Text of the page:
First, I would like to apologize for being MIA this past week between presentations, papers, client appointments and birthday madness I neglected to post last week.

This week however, I would like to start off with a blog about curbing your sweet tooth.  Why do we crave sugar in the first place? There are 2 main reasons.  First, sugars are carbohydrates.  Carbs trigger the release of our brains happy chemical, serotonin.  Second, because the taste of sugar actually gives your body a natural high by releasing endorphins.

Now, I have 5 Basic Tricks for curbing that sweet tooth.

1.  Usually, when we are craving sugar, or anything for that matter, it is because there is an imbalance in our diet.  To make things simple, I have attached a cravings chart that tells you you’re craving, what you’re missing, and what you should eat.

2. Instead of going for that chocolate bar or gummy worms, go for fruit.  Yes, fruits have sugars, but they are natural sugars that our bodies are able to better process.

3. Live a little, but not a lot.  Everything in moderation is ok.  If you have a good week, 2 weeks or even a month 1 bad day won’t kill you. When you do give in, try to combine the unhealthy sweet with a healthy one.  For example, a fruit with some nutella.

4.  Have a support system.  Making a LIFESTYLE change (healthy is not a diet, diets are temporary) can be difficult.  It gets a lot easier when you have an accountability partner or group.

5. Don’t skip breakfast.  When you skip breakfast you allow your body to drop in blood sugar levels that make you crave something sweet later on in the day.cravings chart

Macronutrients vs Micronutrients part 2

On Monday I went over the 3 different Macronutrients: Carbs, Proteins, and Fats.  Today, I’m hoping this post will clear up any confusion over the basics of Micronutrients.  Unlike macros that are needed in large amounts, micronutrients are only necessary in small amounts.  They are the Vitamins and Minerals.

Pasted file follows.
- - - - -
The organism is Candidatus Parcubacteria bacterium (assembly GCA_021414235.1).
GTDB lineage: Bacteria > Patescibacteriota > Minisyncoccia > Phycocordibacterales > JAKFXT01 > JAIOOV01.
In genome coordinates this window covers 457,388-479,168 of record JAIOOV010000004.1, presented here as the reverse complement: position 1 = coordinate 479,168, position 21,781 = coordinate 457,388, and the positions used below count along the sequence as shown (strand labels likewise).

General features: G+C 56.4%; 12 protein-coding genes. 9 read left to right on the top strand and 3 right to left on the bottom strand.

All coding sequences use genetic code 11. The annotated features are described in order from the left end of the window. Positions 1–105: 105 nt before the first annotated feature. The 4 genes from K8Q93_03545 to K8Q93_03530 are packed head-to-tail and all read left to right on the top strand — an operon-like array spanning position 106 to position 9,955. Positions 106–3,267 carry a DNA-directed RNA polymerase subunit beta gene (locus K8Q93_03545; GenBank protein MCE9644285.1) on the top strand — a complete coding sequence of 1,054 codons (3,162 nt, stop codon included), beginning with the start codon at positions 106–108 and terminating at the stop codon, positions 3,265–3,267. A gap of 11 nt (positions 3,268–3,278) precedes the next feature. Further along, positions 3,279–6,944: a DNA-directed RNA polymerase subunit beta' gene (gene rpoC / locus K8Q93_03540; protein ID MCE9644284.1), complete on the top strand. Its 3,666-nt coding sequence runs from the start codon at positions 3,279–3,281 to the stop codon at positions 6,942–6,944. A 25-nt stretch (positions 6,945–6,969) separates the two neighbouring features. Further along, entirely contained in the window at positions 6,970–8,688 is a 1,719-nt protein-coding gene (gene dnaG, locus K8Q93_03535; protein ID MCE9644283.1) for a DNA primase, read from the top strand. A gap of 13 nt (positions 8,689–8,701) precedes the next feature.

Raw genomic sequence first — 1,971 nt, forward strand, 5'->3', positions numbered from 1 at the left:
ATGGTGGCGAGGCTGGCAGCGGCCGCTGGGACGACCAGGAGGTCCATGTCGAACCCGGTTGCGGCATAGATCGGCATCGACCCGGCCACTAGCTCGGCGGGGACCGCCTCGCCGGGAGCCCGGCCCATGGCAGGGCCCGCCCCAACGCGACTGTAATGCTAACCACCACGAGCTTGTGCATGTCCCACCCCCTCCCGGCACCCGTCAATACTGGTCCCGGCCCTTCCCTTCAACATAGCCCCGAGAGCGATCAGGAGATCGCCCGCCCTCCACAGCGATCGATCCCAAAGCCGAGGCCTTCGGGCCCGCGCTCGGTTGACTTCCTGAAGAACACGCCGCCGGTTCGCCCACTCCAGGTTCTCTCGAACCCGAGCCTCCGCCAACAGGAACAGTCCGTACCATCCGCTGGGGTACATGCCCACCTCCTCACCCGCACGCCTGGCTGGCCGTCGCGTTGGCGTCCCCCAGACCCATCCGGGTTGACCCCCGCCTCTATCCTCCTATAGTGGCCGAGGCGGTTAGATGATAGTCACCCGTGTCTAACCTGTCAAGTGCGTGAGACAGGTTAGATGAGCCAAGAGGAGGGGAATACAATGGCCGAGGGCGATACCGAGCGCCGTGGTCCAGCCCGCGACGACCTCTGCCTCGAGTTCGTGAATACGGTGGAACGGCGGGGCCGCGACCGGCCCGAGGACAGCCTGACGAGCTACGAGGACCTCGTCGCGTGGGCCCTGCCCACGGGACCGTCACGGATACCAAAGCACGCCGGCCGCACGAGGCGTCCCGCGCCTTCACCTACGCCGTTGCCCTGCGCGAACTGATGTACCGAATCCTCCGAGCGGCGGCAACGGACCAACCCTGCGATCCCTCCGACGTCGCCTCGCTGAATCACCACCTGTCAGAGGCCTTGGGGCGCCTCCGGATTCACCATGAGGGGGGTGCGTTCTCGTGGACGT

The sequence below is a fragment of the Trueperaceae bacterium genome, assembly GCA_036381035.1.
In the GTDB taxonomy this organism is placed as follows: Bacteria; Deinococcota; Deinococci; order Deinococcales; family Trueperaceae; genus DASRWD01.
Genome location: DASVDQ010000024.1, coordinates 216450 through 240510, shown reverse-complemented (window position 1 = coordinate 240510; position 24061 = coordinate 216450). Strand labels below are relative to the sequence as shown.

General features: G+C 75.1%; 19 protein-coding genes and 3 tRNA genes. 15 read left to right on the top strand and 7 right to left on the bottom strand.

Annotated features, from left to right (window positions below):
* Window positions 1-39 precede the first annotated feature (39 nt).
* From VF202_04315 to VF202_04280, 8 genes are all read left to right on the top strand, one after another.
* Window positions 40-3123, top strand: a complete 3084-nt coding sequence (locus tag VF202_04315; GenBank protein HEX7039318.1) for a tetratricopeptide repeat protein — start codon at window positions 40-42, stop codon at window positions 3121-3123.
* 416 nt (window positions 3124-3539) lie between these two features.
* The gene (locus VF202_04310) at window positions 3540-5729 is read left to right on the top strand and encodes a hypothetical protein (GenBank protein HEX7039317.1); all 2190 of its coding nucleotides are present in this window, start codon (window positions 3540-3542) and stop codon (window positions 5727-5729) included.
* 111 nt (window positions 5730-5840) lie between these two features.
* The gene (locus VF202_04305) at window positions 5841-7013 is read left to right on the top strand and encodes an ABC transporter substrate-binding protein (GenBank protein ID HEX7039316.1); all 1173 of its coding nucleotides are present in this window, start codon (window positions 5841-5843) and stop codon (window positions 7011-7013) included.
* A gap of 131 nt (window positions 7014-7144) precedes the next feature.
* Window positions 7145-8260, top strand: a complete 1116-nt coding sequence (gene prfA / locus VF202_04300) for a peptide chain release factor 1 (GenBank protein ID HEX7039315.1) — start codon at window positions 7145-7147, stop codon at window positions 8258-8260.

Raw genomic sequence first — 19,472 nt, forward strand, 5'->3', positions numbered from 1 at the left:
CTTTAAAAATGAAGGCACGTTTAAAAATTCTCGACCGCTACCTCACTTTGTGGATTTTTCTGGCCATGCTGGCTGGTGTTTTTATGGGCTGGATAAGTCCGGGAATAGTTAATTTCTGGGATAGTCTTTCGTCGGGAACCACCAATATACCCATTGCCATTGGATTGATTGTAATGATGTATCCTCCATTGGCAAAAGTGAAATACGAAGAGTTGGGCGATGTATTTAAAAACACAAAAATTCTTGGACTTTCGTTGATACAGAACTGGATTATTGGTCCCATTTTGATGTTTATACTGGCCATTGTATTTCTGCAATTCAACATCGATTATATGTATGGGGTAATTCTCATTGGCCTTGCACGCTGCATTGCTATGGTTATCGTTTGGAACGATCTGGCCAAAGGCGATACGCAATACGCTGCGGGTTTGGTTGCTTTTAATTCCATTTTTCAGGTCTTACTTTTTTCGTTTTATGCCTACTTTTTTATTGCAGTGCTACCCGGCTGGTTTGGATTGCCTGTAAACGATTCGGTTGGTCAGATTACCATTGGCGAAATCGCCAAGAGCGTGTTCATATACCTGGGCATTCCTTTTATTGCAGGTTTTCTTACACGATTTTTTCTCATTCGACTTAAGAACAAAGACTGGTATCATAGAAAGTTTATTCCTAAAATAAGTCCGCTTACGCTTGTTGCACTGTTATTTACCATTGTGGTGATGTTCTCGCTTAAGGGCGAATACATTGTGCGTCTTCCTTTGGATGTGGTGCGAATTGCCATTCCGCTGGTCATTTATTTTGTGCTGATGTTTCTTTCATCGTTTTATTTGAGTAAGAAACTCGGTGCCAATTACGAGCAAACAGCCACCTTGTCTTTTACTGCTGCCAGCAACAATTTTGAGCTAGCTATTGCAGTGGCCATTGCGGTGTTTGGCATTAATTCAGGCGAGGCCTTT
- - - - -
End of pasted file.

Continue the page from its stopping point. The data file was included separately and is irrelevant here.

Vitamins: A, C, D, K, E, & Bs

Minerals: Fluoride, Selenium, Iodine, Copper, Zinc, Sodium, Iron

Sodium is used for fluid balance and blood pH regulation in the body.  Manganese is required for Bone formation, to metabolize macronutrients, and energy production. Magnesium is needed for heart rhythm, glucose conversion to energy, and is needed to metabolize calcium and vitamin C.  Iron is needed to produce lymphocytes and red blood cells.  Chloride is needed to regulate water, electrolytes, and cell pH.  Though there are many more micro nutrients, I decided to name only a few to help you understand that though they are required in small amounts they are incredibly necessary for your body’s everyday processes.

Being deficient in Micronutrients, is usually due to a poor and unbalanced diet, and it incredibly dangerous.  Being deficient in iodine for example, is the lading cause of brain damage, still births, and miscarriages.  Vitamin A deficiency can cause blindness in kids as well as night time blindness in women pregnant.  Iron deficiency anemia is the most common of micronutrient deficiencies and occurs when your body is not producing enough red blood cells.  Unless you have a documented deficiency however, you shouldn’t worry about any side effects from being micronutrient deficient.micro chart